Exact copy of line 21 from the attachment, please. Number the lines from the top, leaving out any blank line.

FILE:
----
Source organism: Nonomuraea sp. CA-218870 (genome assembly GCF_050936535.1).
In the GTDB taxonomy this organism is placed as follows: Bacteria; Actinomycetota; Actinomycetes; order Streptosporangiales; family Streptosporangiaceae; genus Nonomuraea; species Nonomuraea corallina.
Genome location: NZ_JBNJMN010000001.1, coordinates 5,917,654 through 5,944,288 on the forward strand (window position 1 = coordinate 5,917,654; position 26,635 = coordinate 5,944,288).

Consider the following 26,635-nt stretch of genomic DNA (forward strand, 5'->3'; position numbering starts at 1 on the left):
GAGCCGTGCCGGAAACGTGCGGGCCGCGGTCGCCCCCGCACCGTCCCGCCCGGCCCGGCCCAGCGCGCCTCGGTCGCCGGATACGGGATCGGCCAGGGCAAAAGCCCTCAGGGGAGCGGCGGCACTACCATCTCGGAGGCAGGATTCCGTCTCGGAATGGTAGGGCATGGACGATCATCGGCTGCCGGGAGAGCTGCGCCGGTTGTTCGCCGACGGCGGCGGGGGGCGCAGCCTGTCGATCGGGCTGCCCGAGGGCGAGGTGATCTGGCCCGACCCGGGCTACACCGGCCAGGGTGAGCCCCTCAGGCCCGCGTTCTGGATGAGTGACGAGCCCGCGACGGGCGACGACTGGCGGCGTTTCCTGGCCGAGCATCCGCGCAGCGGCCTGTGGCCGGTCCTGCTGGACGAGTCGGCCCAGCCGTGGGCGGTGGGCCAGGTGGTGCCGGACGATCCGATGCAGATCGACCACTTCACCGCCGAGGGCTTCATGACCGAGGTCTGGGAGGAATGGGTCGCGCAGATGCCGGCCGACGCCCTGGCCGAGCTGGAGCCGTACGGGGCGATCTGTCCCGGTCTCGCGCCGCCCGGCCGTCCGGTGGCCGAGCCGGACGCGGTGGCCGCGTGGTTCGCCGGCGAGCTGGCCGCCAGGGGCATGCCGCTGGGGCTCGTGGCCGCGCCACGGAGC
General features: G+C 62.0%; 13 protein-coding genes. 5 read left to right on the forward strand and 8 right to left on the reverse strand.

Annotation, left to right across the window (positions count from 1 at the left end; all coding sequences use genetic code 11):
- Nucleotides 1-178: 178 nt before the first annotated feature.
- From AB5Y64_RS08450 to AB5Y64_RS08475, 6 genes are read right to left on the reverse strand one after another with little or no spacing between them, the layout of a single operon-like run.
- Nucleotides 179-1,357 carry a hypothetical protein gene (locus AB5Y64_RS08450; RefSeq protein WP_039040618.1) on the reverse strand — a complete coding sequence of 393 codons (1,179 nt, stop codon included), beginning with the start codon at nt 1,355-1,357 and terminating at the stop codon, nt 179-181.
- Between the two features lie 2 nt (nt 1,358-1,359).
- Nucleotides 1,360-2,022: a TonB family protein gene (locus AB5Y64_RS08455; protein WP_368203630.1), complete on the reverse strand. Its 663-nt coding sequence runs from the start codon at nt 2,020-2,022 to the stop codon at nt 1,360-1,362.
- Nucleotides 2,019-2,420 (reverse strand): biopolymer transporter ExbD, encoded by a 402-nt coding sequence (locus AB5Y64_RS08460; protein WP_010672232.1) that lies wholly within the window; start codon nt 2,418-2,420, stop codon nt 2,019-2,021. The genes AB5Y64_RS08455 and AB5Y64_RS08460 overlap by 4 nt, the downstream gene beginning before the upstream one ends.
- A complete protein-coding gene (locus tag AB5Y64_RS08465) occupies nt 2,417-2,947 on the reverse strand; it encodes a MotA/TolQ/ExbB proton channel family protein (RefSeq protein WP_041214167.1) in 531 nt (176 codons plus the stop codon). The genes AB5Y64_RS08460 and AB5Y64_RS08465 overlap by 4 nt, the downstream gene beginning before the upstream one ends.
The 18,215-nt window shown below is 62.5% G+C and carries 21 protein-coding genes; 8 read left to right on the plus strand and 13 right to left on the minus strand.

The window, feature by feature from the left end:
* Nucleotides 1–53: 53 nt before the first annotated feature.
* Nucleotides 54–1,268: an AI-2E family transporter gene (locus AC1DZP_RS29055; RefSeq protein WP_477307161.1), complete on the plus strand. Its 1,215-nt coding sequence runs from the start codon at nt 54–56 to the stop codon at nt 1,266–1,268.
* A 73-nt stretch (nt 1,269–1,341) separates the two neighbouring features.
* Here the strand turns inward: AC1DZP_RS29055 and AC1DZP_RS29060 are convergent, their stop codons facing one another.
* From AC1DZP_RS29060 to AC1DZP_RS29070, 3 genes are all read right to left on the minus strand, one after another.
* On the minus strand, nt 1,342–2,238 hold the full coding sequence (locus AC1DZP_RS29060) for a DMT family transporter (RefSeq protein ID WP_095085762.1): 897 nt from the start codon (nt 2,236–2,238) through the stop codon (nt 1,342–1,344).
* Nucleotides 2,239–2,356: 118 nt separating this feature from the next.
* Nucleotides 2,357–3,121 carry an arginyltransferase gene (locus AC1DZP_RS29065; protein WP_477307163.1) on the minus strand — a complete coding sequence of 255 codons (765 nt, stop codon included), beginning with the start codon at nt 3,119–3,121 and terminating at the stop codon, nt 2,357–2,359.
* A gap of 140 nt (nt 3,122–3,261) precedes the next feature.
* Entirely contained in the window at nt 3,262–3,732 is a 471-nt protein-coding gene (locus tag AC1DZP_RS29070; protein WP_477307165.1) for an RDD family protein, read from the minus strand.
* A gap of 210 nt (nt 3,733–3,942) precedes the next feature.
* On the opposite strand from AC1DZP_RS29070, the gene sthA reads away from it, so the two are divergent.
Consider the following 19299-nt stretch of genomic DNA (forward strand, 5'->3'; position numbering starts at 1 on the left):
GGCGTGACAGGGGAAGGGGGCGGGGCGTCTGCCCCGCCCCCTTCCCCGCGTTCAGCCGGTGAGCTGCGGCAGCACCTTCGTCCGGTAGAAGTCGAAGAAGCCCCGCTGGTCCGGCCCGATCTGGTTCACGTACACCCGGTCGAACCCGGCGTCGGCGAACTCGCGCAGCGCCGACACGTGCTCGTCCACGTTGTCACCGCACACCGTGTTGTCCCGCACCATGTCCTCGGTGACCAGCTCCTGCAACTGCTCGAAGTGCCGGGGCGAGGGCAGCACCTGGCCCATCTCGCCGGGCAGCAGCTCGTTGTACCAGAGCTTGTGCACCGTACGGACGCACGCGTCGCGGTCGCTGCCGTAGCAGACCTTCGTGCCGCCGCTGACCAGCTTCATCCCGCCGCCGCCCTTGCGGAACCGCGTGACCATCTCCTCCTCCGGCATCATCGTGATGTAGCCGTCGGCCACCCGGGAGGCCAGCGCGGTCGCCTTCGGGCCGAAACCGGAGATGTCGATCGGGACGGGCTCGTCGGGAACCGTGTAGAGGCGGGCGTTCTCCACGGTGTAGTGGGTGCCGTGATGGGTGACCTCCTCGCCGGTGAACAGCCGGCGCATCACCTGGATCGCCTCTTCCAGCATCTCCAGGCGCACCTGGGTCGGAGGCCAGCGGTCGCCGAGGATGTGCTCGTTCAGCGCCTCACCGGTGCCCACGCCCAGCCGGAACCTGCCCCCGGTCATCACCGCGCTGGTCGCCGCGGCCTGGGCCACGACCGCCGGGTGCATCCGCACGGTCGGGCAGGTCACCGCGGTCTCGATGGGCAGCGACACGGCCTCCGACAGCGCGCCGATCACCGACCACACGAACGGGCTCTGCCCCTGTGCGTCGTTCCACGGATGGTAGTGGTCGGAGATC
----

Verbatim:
* From AC1DZP_RS29060 to AC1DZP_RS29070, 3 genes are all read right to left on the minus strand, one after another.